By: Nick Beres
GALLATIN, Tenn. (WTVF) — A judge has granted a new trial for a woman convicted of killing her newborn twins in 2011.
Nine years after she was convicted of killing her newborn twins, Lindsey Lowe returned to Sumner County asking for a new trial. She and her new attorney argued that Lindsey had poor legal representation at her first trial and that at least one juror was biased against her.
Following the judge ordering a new trial, Lowe will be released from prison on bond. She has already served nine years of a 56-year sentence.
This was a very high-profile case — one that shocked Middle Tennessee — and received national news coverage. After several days of testimony, the jury decided Lowe smothered her newborn twins to death after giving birth in a bathroom.
But now, in a stunning development — Judge Gay has ordered a new trial for Lowe.
The judge determined a juror with an agenda against Lowe was untruthful in an effort to get onto the jury and possibly influence the verdict.
In his written order Judge Gay wrote:
“Juror #17 was untruthful and possibly lied outright about her preconceived opinion concerning the Petitioner.”
That is something that is not dismissed from the mind easily.
The Court has concluded from the evidence that juror #17 either lied or concealed her opinion to carry that opinion into the jury trial.
The possibility of prejudice cannot be ignored under these circumstances, especially in this case where the petitioner is serving two life sentences.
As a result, the petitioner’s right to a trial by a fair and impartial jury was significantly impaired. Therefore, the Court grants Petitioner’s Request for Post-Conviction relief on this issue and orders a new trial.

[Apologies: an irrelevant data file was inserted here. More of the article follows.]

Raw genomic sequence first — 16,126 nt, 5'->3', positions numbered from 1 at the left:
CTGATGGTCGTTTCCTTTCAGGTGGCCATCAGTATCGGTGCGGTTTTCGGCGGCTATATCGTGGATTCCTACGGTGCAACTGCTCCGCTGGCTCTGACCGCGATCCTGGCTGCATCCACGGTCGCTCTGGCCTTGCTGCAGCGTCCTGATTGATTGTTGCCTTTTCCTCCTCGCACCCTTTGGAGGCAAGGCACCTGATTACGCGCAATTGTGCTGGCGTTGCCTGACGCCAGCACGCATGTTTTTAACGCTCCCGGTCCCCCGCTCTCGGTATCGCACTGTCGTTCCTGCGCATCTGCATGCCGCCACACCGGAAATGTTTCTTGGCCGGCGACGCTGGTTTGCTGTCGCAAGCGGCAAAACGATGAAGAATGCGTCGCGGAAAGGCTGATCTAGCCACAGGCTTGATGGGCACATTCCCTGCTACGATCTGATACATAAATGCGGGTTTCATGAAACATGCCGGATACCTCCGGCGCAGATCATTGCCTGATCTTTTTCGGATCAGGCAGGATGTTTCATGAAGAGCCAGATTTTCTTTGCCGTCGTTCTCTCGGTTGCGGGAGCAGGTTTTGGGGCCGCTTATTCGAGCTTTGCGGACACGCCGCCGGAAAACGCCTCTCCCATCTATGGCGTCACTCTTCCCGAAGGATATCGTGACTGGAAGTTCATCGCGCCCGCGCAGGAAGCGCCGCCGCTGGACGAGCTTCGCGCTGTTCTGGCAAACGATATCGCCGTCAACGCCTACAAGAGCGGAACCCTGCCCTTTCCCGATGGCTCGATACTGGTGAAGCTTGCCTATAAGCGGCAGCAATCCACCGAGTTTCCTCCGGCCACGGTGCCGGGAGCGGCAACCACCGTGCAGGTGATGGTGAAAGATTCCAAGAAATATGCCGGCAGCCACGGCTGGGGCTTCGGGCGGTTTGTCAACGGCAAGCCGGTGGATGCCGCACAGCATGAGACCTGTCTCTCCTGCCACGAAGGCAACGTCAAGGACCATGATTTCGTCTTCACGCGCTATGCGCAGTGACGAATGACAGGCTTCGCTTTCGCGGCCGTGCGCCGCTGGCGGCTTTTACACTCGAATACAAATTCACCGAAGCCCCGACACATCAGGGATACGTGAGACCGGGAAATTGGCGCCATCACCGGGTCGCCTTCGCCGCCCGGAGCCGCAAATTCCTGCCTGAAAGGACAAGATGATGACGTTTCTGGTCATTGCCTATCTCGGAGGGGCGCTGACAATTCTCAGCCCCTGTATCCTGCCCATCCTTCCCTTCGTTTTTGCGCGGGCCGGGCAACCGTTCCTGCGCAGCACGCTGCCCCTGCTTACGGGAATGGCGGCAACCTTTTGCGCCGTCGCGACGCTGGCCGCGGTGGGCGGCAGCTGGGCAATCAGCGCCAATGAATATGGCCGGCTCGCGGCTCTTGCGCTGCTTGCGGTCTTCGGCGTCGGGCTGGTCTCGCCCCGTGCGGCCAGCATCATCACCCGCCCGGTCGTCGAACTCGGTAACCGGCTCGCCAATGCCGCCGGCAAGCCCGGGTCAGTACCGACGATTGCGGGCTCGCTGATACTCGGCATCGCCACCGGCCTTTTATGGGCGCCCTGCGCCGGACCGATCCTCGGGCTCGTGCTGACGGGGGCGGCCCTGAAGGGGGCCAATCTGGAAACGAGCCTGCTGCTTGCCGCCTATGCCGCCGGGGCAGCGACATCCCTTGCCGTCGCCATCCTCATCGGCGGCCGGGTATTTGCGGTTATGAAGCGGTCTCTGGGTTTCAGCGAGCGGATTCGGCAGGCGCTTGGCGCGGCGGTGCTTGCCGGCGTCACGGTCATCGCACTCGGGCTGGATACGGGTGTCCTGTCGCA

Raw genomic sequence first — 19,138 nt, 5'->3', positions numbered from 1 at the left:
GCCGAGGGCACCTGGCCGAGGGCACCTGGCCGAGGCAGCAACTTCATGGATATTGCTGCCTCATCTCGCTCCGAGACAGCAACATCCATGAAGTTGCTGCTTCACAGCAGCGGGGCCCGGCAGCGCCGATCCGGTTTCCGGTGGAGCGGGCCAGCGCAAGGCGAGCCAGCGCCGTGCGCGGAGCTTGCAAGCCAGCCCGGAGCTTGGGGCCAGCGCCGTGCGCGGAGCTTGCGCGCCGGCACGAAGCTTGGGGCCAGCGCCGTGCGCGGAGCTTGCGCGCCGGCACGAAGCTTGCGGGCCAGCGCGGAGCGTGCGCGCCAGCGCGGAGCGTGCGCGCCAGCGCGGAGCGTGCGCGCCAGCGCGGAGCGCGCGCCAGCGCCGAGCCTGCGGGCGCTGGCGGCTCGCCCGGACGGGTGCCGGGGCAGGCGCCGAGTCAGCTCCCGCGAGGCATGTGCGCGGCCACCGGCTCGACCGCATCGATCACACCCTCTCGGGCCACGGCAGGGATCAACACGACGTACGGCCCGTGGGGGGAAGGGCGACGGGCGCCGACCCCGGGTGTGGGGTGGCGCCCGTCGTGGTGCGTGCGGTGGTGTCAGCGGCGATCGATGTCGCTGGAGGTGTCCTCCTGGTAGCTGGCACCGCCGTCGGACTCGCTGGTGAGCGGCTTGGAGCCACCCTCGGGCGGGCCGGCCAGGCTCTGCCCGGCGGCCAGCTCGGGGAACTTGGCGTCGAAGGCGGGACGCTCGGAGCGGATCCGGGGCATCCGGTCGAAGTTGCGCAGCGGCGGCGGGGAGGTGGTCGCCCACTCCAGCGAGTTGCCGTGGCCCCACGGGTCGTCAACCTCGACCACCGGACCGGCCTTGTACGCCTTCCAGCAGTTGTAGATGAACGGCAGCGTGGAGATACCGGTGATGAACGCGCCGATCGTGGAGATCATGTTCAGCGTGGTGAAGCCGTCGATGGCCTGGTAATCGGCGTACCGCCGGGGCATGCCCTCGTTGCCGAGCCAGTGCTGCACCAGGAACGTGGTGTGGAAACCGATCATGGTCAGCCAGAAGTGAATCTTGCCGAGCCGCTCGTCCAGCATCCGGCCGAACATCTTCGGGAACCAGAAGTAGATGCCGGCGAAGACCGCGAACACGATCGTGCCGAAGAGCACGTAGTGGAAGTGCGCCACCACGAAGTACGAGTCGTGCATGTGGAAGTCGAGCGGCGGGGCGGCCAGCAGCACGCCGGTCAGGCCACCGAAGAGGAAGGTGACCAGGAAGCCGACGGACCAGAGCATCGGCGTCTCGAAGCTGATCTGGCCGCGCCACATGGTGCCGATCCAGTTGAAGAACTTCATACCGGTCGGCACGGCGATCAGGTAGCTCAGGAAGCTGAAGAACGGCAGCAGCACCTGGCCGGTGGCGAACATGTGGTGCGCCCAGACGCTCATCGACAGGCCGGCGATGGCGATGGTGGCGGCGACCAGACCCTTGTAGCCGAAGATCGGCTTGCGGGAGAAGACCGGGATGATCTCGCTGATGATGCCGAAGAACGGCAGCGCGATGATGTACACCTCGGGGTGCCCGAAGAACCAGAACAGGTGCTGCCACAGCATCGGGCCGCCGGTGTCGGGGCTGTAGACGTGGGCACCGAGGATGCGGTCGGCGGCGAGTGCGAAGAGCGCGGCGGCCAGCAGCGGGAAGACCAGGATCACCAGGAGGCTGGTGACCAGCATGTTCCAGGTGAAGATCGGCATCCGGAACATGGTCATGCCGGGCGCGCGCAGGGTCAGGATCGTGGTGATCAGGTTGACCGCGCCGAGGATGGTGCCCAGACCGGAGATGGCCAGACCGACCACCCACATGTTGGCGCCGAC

Can you see the irony here?
Judge Gay orders a new trial because of evidence a juror wanted her found guilty.
Who knows if that juror really made a difference?
WTVF’s Nick Beres thinks it’s likely the verdict would have been the same with or without her.
But now, Lowe goes free and gets a new trial with a new jury and a new team of attorneys. The result could be a different verdict, all because of this juror’s conduct.
It remains to be seen if that juror will be prosecuted for perjury.
Prosecutors could appeal the judge’s decision, but if they do WTVF’s Nick Beres is certain the order for new trial will be upheld.
Her new legal team will call many experts that her attorney during the first trial inexplicably failed to call and will argue this was not First-Degree murder.
If a jury finds her guilty of a lesser charge, Lowe likely will face no more time in prison.
She’s already done nine years and will be released on time served.
This story was originally published Oct. 18 by WTVF in Nashville, an E.W. Scripps Company.